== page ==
Irv Gotti's career comeback -- We talk with the rap mogul about the downfall of his empire, future of Murder Inc., and his show ''Gotti's Way''

By Margeaux Watson
Updated December 07, 2007 at 05:00 AM EST

From Gayle King to Jay-Z, Irv Gotti has no shortage of powerful pals in the entertainment industry. And to hear him tell it, they’re all captivated by his VH1 reality show, Gotti’s Way. ”Jay-Z gave me the illest compliment,” Gotti says over dinner at a midtown Manhattan restaurant. ”He said, ‘Yo, I don’t even like reality shows, but your s— got me glued.”’ As the brash hip-hop impresario-turned-reality TV family man continues boasting about the success of Gotti’s Way, an imposing guy in a dark pin-striped suit strides across the dimly lit dining room and stops at Gotti’s table.

”Irv, how are you doing?” says the cocksure stranger. ”I’m [New York] State Senator Kevin Parker from Brooklyn. I just wanted to say that I’m a big, big fan of yours.” Parker hands Gotti his card. ”If you need a state senator, give me a call.”

”All good,” Gotti cheerfully replies. ”Catch you later, Senator!” Moments later, when Parker is beyond earshot, the 37-year-old father of three lets out a deep belly laugh. It’s easy to see why he’s amused. This is a guy who named his record label Murder Inc., calls his recording studio the Crack House, adopted the surname of late mobster John Gotti (his real last name is Lorenzo), and endured a high-profile money-laundering trial two years ago (he was acquitted), so it’s surprising to see him getting props from an elected government official.

But Gotti’s no stranger to keeping mixed company. ”Irv has one foot in the street and one foot out,” says friend and former Roc-A-Fella Records CEO Damon Dash. ”He has a good family — mother, father, nice house — but I don’t think he hung out with people that did.” Starting in the late 1990s, Gotti was one of the most influential players in hip-hop. As the CEO of Murder Inc., he launched the multiplatinum careers of rapper Ja Rule and R&B singer Ashanti; produced hits for Jennifer Lopez, Mary J. Blige, and Eve; sold more than 17 million albums; and was a millionaire by age 32. Then, in 2003, Gotti lost everything when he and his brother Christopher came under federal investigation for their financial ties to close friend — and notorious convicted drug kingpin — Kenneth ”Supreme” McGriff.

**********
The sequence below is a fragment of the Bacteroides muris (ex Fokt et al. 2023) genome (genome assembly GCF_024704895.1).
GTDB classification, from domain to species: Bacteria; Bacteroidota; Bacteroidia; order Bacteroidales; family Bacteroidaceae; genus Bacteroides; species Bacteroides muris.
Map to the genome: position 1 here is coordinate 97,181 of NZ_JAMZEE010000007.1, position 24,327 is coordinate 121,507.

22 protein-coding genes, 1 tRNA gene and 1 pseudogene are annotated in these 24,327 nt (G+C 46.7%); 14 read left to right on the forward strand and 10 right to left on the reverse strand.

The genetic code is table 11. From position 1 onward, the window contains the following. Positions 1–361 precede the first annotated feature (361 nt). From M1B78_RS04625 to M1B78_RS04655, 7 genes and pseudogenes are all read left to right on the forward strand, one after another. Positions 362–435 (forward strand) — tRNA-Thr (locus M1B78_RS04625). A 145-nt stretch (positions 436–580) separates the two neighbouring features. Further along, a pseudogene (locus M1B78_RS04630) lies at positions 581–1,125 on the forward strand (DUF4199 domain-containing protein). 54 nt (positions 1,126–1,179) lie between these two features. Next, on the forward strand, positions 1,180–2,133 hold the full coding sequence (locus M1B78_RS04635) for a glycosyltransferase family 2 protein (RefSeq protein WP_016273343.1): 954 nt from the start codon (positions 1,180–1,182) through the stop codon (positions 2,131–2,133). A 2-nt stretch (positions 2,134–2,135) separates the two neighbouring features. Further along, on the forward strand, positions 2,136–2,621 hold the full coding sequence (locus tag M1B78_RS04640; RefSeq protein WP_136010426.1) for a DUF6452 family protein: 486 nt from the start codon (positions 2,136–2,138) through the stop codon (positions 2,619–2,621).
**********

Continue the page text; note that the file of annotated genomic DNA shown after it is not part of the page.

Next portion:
Now, two years after being found not guilty and avoiding a maximum sentence of 20 years in prison, Gotti is trying to resuscitate his career, keep the peace with his wife, Deb (they’re separated but still close), and balance the demands of fatherhood. All of that is chronicled in Gotti’s Way, a half-hour ”docudrama” that wrapped its first season on Dec. 3. The show is a decent-size hit by VH1 standards — Way averages 1.7 million viewers a week — but the same can’t be said about Gotti’s music comeback. So far, none of Murder Inc.’s post-trial projects — including two Ja Rule singles and pop ingenue Vanessa Carlton’s third CD, Heroes & Thieves —have helped restore the label’s platinum sparkle. But Gotti’s not giving up. ”The [music] industry ain’t what it used to be,” he says. ”But you still have to work and you still have to go for it…. The [industry] ship may be sinking, but I’ma be the last one to hit the water, like Leonardo DiCaprio [in Titanic]. I’m Leo, yo!”

Irving Lorenzo Jr. was the youngest of eight kids growing up in working-class Hollis, Queens — and money was always tight. ”Up until I was 14, 15 years old, I only had two pairs of pants,” he says. ”I used to get the free lunch ticket at school, then come home and we would eat rice with pork and beans.” As a young teen, Gotti taught himself how to DJ and began spinning at local parks. By 16, he was selling mixtapes for $10 a pop.

When Gotti was in his early 20s, his father came home one night and announced that he had lost his job as a taxicab dispatcher. That, Gotti says, was the moment his music career truly began. ”It was the biggest turning point in my life,” he says. ”There were nights that I went past my dad’s job and I had a gun and I wanted to kill somebody. But I took that energy and said, ‘I gotta make it happen for my family.’ I was an animal. I didn’t care about anything except doing this music s—, and I went after it with reckless abandon.”

In 1994, he produced and independently distributed a popular underground single called ”S—‘s Real” for Queens rapper Mic Geronimo. That eventually landed him an A&R job at Def Jam, where he signed DMX and Ja Rule. Three years later, Def Jam rewarded its top talent scout by giving him $3 million to launch Murder Inc. Driven by a string of No. 1 albums Gotti produced for Ja Rule and Ashanti, the label reportedly reaped more than $50 million in profits in its first five years. ”When you’re going through it and you’re having that success, it’s a feeling of invincibility,” Gotti says. ”It’s like, ‘This s— ain’t never gonna stop.’ I was totally naive until the end.”